I crossed the bridge, having been shunned by the closed path and the determined silence of the bells. My status in the town was of a transient outsider. I realised how little interaction I'd had with the people of the city other than the people I worked with (most of whom lived outside it anyway), or people serving in shops, cafes and pubs. I had enjoyed being an observer on the periphery, blending into the background apparently unnoticed. But I was aware of my lack of integration with the everyday life of the city which made things feel a bit unfinished and unsatisfactory. An inevitable outcome of the limited nature of the time available around work and train, as well as my ability to procrastinate and put things off. I was about to leave for the final time, the closure of the path seemed symbolic of the city sending me message that it was time to sod off.
I continued on past the Apex, under the railway bridge and across the park that sits opposite the abandoned Cherry Tree pub on Oundle Road. The park was fenced off from some flats, or they fenced off from it. A gate offered a way through and I followed the route of the car park that sat between the two blocks of low rise flats, both clad in some sort of off-white plastic looking panelling. The same day I'd heard about the Fire Brigade being scapegoated for the deaths in the Grenfell fire. Not only did these buildings look like a static version of spaceships from the TV show 'Space 1999' due the the unpleasant looking cladding, there was the possibility they were highly flammable as a result.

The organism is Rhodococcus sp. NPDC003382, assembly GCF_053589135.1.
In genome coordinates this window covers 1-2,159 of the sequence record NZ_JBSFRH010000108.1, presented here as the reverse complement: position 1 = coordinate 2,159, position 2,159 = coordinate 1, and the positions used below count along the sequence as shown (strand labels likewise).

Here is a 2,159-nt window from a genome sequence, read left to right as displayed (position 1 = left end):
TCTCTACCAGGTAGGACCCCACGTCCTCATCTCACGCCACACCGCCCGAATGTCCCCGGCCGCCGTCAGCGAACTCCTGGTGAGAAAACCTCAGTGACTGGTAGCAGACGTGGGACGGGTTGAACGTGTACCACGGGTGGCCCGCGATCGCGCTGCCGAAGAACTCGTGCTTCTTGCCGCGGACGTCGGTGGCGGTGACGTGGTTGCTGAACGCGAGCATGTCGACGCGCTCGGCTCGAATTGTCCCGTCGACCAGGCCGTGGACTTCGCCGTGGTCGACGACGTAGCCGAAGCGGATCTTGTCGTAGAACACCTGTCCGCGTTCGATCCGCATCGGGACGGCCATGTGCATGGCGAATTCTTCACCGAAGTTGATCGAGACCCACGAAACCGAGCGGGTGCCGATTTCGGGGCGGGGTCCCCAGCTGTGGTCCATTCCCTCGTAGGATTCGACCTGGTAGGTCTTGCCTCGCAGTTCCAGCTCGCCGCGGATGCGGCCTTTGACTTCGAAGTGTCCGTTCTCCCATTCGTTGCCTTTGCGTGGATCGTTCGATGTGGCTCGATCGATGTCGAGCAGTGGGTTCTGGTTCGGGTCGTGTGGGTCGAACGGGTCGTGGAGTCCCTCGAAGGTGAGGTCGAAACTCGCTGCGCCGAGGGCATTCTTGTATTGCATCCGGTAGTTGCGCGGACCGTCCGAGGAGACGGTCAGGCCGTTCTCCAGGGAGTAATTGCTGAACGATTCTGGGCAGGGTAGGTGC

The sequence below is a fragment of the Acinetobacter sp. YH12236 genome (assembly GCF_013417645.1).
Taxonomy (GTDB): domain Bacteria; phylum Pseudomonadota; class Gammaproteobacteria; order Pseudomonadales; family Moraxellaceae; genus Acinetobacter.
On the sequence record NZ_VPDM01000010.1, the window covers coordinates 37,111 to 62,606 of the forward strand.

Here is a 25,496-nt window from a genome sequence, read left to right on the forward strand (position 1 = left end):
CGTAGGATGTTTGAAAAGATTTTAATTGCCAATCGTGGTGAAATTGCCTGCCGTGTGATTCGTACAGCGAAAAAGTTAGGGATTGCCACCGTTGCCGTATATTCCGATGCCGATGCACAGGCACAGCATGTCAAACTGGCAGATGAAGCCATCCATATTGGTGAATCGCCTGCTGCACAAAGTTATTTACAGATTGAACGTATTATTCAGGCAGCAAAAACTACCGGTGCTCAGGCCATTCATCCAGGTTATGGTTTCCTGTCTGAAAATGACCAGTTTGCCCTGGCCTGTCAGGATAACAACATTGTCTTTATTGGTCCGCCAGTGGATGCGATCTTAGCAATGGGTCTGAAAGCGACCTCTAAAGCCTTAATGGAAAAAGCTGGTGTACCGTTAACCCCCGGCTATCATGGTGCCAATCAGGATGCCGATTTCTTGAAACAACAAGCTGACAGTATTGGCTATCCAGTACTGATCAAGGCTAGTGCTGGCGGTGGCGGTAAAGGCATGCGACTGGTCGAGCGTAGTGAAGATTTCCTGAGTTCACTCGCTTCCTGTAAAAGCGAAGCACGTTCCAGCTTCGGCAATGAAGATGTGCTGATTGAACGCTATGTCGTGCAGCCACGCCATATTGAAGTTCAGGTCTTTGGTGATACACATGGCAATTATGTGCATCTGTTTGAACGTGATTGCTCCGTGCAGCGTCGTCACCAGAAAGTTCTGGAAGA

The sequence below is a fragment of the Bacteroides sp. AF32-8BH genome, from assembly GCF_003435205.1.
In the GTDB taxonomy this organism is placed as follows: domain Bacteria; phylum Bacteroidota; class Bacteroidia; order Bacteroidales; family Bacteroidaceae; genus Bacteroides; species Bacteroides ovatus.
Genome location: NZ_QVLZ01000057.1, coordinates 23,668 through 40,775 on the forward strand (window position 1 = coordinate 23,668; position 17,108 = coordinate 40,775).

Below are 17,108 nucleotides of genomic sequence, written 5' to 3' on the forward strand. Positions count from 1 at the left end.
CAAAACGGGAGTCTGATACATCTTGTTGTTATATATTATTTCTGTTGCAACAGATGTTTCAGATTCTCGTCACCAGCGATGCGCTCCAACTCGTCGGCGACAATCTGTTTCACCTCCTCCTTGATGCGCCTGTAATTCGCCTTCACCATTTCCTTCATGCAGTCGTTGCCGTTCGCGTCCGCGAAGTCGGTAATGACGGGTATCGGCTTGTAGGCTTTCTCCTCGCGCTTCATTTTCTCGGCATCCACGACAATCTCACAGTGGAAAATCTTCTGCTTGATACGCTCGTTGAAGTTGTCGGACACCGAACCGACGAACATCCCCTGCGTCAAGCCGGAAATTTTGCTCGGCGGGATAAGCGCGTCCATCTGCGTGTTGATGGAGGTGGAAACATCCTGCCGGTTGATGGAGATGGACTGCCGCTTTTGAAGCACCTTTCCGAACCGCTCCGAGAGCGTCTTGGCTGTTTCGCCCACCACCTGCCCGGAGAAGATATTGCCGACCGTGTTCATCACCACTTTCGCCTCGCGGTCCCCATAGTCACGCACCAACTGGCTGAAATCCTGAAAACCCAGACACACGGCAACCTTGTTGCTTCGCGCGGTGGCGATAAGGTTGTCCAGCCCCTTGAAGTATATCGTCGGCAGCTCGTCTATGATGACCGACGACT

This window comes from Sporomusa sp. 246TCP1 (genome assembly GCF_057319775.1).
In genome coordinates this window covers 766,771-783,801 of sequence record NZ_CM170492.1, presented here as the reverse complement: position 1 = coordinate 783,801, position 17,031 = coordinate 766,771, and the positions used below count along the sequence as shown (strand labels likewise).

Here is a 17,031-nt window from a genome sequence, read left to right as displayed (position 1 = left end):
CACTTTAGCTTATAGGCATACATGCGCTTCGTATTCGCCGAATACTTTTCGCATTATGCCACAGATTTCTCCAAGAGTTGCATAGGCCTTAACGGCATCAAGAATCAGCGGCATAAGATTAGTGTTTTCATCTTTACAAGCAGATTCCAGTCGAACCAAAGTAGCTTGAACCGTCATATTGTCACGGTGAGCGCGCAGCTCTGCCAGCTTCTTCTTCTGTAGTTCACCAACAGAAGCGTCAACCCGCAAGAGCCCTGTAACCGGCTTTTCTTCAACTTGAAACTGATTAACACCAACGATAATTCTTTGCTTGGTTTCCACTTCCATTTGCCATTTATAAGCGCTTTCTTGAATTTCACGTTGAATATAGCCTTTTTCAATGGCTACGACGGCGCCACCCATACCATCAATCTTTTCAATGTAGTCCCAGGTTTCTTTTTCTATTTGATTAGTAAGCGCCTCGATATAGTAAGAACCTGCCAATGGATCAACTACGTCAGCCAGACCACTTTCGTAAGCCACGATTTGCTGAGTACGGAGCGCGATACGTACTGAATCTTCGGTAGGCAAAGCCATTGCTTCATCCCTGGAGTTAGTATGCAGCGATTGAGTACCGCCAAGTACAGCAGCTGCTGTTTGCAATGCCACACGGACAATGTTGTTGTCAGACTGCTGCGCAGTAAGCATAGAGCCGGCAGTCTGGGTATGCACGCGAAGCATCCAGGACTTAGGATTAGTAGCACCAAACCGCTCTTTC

I was glad to emerge the other side, near a pleasant looking pub hidden off the main drag. Just beyond this was a car park attached to a small supermarket and an establishment selling 'Pisa'. I soon found myself back on Oundle road. I had never got beyond the old factory-like building now occupied by Anglia Ruskin University that stood opposite me. Time had always been against such an endeavour. Far beyond (relative to the distance walkable in a lunch hour) are The Orton's, collectively one of the four designated townships of Peterborough New Town and built around one or two existing villages. I imagined a collection of through- the-ages housing estates from crumbly old village, 60s and 70s cheap modernism, 80s/90s Barrett and millennial contemporary shoe box beige, dry-lining and glass. But I had failed to ever get there to find out.
It was time to start heading back. Before I did I was drawn into a charity shop. I found a book of photographs of clouds, which had recently been recommended to me by the Internet. I procured the book for a very reasonable 50p. This stroke of luck/coincidence was akin to a parting gift, something to take with me on my way out of the City as a memento. That the sky had maintained its strange sepia tone, with orangey monochrome cloud formations visible in the distance, seemed fitting.
I drifted back, retracing my steps and thinking of places never visited on the periphery of the City. Places with strange names shown on the front of buses like Paston, Castor and Dogsthorpe, as well as the townships Breton, Orton and Hampton, would remain imagined and uncharted territory. At least for now.